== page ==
InVision Workflow lets us see how a project is coming along
Assemble the teams
Allocate tasks & reminders
Manage assets & documents
Manage timelines & people
Build style guides
InVision is visually stimulating and easy to use. Better than most project management tools, IMHO.
I review the client’s data and turn it into actionable items
I turn those into sketches
Which I capture on my iPhone
And upload them to InVision for desktop prototypes
Or Marvel for mobile prototypes
Comments like these used to come over email. Not anymore.
InVision allows teams to collaborate in real time. It doesn’t matter where you are, if you have an internet connection we can collaborate instantly. No more GoTo meetings or lengthy email chains.
Teams can comment on documents, tasks and workflows
Prototypes, colour palettes, gestures, and images
And sorts of data can be reviewed & optimized collectively
This is Mary. She’s a day trader we recruited to test a product we designed for desktop.
I love InVision. That’s pretty clear by now. It gets even smarter when it comes to usability testing. At the press of a button (literally, press a button), I launch Lookback, a usability tool that integrates seamlessly with this process. All video, audio and screen gestures are captured. Feedback starts appearing in our Slack feed for the team to see.
It’s one of those apps #Iwishicameupwith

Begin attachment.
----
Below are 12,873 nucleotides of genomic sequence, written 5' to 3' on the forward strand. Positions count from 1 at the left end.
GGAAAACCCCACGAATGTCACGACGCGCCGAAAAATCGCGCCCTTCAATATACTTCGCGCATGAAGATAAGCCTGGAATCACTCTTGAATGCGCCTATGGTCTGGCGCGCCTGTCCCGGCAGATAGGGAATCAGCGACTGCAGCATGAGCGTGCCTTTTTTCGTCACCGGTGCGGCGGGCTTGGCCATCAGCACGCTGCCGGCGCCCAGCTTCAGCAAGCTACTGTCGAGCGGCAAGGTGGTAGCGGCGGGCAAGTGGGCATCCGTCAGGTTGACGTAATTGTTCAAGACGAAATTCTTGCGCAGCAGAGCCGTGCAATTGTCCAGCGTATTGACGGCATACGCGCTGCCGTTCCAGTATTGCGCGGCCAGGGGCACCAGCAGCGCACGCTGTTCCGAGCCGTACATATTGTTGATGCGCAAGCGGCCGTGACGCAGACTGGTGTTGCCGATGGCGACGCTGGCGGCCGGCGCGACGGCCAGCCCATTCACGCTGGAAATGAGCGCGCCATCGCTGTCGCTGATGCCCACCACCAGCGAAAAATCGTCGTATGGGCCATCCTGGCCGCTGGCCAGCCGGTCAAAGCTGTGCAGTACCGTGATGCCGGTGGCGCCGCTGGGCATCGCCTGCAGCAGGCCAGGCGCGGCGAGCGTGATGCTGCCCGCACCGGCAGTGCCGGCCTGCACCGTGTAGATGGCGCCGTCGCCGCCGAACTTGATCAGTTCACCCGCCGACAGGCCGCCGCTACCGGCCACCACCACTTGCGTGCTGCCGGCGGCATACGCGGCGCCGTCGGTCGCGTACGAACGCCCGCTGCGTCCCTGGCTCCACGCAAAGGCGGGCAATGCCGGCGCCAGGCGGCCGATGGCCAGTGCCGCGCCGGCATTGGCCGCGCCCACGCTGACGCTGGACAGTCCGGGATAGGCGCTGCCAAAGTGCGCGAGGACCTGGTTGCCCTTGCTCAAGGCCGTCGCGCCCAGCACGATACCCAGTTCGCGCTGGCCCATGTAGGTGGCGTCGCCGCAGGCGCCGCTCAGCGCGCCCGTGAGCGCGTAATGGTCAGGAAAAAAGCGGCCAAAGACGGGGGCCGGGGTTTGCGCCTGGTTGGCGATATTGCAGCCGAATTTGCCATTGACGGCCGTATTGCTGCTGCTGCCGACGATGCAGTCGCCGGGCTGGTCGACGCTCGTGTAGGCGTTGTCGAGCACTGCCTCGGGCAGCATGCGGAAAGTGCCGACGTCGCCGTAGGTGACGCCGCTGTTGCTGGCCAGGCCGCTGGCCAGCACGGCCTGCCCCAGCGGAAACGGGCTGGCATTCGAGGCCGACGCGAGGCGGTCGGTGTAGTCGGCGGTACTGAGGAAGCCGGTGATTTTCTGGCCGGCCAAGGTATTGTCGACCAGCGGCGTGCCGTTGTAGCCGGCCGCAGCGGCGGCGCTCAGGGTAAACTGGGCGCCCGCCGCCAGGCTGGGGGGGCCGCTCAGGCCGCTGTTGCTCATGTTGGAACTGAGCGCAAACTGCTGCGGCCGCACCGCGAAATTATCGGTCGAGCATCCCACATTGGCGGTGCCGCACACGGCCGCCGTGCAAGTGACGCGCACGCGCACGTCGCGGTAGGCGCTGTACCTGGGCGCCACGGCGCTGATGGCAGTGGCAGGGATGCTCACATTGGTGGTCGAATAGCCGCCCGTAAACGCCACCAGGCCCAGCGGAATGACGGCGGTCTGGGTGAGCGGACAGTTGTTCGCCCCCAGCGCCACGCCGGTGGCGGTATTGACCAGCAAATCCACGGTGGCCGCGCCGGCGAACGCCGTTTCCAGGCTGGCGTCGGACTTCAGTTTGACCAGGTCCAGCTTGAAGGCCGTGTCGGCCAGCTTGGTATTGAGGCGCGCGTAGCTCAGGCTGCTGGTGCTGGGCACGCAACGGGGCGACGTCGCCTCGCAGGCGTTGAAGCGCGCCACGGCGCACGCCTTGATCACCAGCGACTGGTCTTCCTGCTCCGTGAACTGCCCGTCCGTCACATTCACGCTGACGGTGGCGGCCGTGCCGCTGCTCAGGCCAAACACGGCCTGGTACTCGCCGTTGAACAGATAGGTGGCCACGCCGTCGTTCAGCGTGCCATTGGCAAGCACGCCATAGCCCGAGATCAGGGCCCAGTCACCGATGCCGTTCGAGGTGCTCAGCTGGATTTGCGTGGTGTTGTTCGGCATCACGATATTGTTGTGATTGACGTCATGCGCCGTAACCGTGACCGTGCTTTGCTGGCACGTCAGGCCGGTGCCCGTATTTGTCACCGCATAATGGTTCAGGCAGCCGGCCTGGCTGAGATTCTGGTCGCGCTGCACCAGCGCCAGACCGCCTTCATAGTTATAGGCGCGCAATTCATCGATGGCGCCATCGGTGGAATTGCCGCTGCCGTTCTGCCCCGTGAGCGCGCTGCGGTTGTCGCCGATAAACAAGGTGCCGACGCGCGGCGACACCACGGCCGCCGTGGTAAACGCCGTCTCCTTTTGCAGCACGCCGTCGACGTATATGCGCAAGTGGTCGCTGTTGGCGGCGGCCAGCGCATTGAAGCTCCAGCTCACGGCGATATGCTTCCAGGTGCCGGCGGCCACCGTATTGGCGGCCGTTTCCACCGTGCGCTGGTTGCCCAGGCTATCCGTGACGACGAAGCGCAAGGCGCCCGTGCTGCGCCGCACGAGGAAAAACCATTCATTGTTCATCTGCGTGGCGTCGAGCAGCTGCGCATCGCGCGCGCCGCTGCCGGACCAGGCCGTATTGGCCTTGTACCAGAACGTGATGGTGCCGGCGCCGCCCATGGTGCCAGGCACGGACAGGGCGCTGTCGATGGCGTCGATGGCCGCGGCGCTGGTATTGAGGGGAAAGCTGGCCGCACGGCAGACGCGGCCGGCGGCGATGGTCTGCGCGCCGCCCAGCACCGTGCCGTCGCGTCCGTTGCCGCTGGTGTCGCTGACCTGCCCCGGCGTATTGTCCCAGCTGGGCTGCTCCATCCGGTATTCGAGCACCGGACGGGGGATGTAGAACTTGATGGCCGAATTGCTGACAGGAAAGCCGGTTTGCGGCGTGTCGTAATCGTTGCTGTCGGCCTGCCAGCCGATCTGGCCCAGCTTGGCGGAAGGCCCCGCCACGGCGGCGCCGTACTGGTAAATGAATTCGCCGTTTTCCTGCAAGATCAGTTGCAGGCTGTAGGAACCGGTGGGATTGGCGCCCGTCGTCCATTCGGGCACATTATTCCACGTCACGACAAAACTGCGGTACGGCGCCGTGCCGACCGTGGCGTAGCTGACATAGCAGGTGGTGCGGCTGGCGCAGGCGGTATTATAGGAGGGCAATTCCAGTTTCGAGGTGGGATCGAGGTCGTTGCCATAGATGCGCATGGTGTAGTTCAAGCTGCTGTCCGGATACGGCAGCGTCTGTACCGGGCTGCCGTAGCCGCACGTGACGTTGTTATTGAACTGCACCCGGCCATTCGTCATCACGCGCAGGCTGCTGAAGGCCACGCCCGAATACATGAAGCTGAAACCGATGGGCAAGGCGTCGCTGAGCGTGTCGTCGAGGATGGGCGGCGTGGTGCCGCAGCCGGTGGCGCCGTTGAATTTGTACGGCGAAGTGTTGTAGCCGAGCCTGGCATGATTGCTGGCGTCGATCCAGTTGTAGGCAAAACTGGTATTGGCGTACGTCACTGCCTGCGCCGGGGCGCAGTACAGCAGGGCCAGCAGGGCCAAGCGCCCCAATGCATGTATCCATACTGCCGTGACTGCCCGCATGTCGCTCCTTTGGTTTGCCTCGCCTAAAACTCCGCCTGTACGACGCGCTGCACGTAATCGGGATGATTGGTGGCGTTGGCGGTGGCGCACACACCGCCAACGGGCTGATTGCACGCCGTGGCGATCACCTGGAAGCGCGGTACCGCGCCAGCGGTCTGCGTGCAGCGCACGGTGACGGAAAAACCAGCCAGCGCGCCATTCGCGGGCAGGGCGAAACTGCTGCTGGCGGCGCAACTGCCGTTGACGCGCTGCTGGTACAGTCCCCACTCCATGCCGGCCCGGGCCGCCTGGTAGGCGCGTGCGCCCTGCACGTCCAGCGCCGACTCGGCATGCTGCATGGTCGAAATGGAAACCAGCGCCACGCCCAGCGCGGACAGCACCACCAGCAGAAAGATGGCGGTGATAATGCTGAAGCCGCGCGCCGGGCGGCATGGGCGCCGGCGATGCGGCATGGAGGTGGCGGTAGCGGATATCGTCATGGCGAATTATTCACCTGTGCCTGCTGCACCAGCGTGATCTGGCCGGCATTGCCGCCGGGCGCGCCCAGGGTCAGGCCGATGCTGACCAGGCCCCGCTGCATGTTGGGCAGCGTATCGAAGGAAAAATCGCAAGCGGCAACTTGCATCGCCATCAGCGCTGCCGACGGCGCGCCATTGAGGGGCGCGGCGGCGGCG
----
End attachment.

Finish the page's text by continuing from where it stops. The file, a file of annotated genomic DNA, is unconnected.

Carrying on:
Tree testing provides quantitative data for how people perform tasks. If you like numbers, you’ll love a tree test.
The results tell us how to improve the taxonomy and structure of the information.
InVision Boards allow our designers to organize their thoughts and share with the team.
With InVision our visual designers lay out how the product will look, even as our UX designers are out testing and optimizing. This is a part of agile I love.
My teams work in tandem with round 1 of testing because we have to start somewhere. Things like fonts, colours, buttons, links… every product needs these. My approach uses data to inform the design, giving my teams a head start and allowing everyone to collaborate.
Because it’s the right thing to do.
In round 1 my teams check if the experience is working for the intended audience. In agile circles, this is known as a ‘proof of concept’. It’s kind of like that.
However, when content and visuals are applied things can get weird.
Some product owners feel they’ve learned enough from round 1 of testing but fail to remember that content changes everything. So I test the experience the way people ultimately intend to use it: with real content.
Round 2 is for real. It’s the last chance you have before making any product’s first impression with the real world.